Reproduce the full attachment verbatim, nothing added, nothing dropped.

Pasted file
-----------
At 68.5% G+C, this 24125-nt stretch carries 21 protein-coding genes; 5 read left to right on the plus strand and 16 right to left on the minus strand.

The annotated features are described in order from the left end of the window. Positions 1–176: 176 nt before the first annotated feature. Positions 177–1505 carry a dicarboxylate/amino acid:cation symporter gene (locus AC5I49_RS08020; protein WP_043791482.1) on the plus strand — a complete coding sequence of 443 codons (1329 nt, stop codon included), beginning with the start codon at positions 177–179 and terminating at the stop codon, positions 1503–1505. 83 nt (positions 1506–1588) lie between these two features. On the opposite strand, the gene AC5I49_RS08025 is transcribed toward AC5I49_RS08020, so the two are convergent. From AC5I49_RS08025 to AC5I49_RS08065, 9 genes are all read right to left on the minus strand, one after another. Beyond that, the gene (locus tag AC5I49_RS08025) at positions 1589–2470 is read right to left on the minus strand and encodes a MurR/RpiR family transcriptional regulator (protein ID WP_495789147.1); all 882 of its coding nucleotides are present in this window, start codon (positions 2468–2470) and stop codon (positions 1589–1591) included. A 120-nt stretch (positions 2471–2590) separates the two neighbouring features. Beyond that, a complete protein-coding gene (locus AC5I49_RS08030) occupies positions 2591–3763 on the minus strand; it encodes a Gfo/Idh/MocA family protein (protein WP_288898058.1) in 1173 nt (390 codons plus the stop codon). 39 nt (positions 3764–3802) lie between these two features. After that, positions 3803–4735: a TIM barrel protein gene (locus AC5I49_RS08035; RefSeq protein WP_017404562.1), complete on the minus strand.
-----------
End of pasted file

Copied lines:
At 68.5% G+C, this 24125-nt stretch carries 21 protein-coding genes; 5 read left to right on the plus strand and 16 right to left on the minus strand.

The annotated features are described in order from the left end of the window. Positions 1–176: 176 nt before the first annotated feature. Positions 177–1505 carry a dicarboxylate/amino acid:cation symporter gene (locus AC5I49_RS08020; protein WP_043791482.1) on the plus strand — a complete coding sequence of 443 codons (1329 nt, stop codon included), beginning with the start codon at positions 177–179 and terminating at the stop codon, positions 1503–1505. 83 nt (positions 1506–1588) lie between these two features. On the opposite strand, the gene AC5I49_RS08025 is transcribed toward AC5I49_RS08020, so the two are convergent. From AC5I49_RS08025 to AC5I49_RS08065, 9 genes are all read right to left on the minus strand, one after another. Beyond that, the gene (locus tag AC5I49_RS08025) at positions 1589–2470 is read right to left on the minus strand and encodes a MurR/RpiR family transcriptional regulator (protein ID WP_495789147.1); all 882 of its coding nucleotides are present in this window, start codon (positions 2468–2470) and stop codon (positions 1589–1591) included. A 120-nt stretch (positions 2471–2590) separates the two neighbouring features. Beyond that, a complete protein-coding gene (locus AC5I49_RS08030) occupies positions 2591–3763 on the minus strand; it encodes a Gfo/Idh/MocA family protein (protein WP_288898058.1) in 1173 nt (390 codons plus the stop codon). 39 nt (positions 3764–3802) lie between these two features. After that, positions 3803–4735: a TIM barrel protein gene (locus AC5I49_RS08035; RefSeq protein WP_017404562.1), complete on the minus strand.